DB scheme funding levels improve amid rising inflation

UK defined benefit (DB) pension schemes have, on average, remained in surplus over the past month, while the accounting deficit of FTSE 350 companies’ DB pension schemes fell by £24bn in April, according to industry research.

PwC's Pension Trustee Funding Index revealed that asset and liability values for the 5,000-plus UK DB schemes both fell over April 2022, resulting in a "modest" increase in surplus to £130bn based on schemes' own funding measures.

It also pushed the funding ratio for UK DB schemes up from 107 per cent in March to 108 per cent in April 2022.

In addition to this, the surplus according to PwC’s Adjusted Funding Index, which incorporates strategic changes available for most pension schemes, including a move away from low-yielding gilt investments to higher-return, income-generating assets, and a different approach for potential life expectancy changes, increased to £270bn.

Similar trends were also seen in Mercer's Pension Risk Survey, which revealed that the accounting deficit of FTSE 350 companies’ DB pension schemes fell by £24bn in April to £45bn.

The tracker showed that the liabilities for the UK’s 350 largest listed companies' DB schemes declined from £837bn at 31 March 2022 to £784bn at the end of April, amid further increases in corporate bond yields, while asset values fell from £768bn to £739bn at the end of April.

Mercer UK wealth trustee leader, Tess Page, noted that the month-on-month improvement has meant that the month end position is now back at a level last seen in April 2020.

Page suggested that the main driver for this change has been the recent increase in bond yields, highlighting these improvements as good news in the current economic environment.

However, Page noted that The Pensions Regulator (TPR) also recently issued its 2022 Annual Funding Statement, which emphasises TPR’s expectations for strong governance and robust integrated risk management especially in the context of the current economic and geopolitical situation.

“Even schemes that have good arrangements in place need to keep them under review, and it is likely that all schemes, even the best prepared, will need to take some action in view of the current climate," Page added.

Despite this, PwC global head of pensions, Raj Mody, suggested that, with inflation still rising, the surplus trend for UK pension schemes is likely set to continue.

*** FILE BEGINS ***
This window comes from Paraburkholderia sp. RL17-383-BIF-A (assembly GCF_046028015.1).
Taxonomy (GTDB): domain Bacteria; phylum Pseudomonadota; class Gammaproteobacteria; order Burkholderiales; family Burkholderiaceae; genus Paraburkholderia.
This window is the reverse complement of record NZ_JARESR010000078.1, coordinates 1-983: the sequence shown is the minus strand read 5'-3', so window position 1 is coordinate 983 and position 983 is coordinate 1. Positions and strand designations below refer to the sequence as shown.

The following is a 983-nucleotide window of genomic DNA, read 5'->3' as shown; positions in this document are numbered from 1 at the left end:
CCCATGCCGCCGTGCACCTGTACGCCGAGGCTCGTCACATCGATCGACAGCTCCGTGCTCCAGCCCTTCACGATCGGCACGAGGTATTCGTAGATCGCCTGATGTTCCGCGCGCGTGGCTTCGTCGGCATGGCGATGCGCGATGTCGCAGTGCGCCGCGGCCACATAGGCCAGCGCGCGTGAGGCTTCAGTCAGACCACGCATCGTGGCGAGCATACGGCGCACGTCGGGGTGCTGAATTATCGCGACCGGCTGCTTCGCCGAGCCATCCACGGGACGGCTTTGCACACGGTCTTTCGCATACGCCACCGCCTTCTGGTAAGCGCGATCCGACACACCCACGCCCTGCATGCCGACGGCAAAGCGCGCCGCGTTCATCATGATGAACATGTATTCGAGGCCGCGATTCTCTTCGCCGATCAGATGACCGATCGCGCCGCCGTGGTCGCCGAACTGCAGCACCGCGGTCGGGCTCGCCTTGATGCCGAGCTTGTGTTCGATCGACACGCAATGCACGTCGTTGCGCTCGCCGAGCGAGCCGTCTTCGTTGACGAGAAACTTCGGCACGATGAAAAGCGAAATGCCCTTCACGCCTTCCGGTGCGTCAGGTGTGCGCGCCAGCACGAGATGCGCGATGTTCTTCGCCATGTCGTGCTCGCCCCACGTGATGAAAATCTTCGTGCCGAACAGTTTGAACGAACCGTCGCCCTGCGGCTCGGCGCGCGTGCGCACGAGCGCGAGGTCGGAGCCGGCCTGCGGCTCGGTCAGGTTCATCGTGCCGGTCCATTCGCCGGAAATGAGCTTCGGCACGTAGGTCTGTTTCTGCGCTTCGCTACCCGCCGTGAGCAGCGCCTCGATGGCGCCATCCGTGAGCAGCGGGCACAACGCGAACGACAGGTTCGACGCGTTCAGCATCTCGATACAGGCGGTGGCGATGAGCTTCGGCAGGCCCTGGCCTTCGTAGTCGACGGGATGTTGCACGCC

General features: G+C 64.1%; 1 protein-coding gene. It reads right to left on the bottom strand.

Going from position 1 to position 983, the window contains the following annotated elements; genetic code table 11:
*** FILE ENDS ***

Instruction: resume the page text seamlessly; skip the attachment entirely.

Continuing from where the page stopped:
He explained: "Most pension scheme benefits are linked to inflation, but there’s usually a maximum increase that will be paid each year for members. Around nine out of 10 schemes have limits on how much inflation they pass into pension increases.

"For nearly all of these 4,500 schemes, this cap will be lower than the current rate of inflation, and so their liabilities will not be fully exposed. This gives them a buffer on top of existing surpluses.

"Even schemes with a modest deficit might well reach surplus by just waiting. There’ll be a few exceptions, including schemes who have put in place insurance or hedging, when a third party will get the advantage from any inflation cap, instead of the scheme."

Commenting more broadly, however, Mody acknowledged that caps on pension increases do not only have an impact at the scheme level, and will also affect pensioners.

"Pension increases in DB schemes are also typically only granted once a year, with reference to historic levels of inflation. Pensioners may well need to wait another year until their benefits catch up with the current inflation rates we’re seeing today," he continued.

"There’s a lag effect which doesn’t matter in times of stable and low inflation, but can hurt in times of high and unpredictable inflation.”

In addition to the impact of recent rising inflation on DB members, PwC pensions actuary, Laura Treece, also highlighted the impact of the historic levels of inflation on those who receive state pension.

"State pensions went up by 3.1 per cent - less than half of the inflation rate recorded for March of 7 per cent," she explained. "And with inflation predicted to keep rising, the extra money going into pensioners’ pockets won’t cover the amount by which their bills are going up now in line with current inflation."

Treece warned that this is a "tough situation for a lot of people", which has prompted some sponsors and trustees looking to think about how they might help their pensioners.

She continued: "Some are actively considering paying discretionary top-ups to pensions if the high inflation rates we’re seeing continue.

"This is something we haven’t seen much of recently - discretionary increases were more common in the 1990s when there was no compulsory requirement for pension payments to go up each year. We may start to see more and more schemes bringing back this practice if inflation remains high.”

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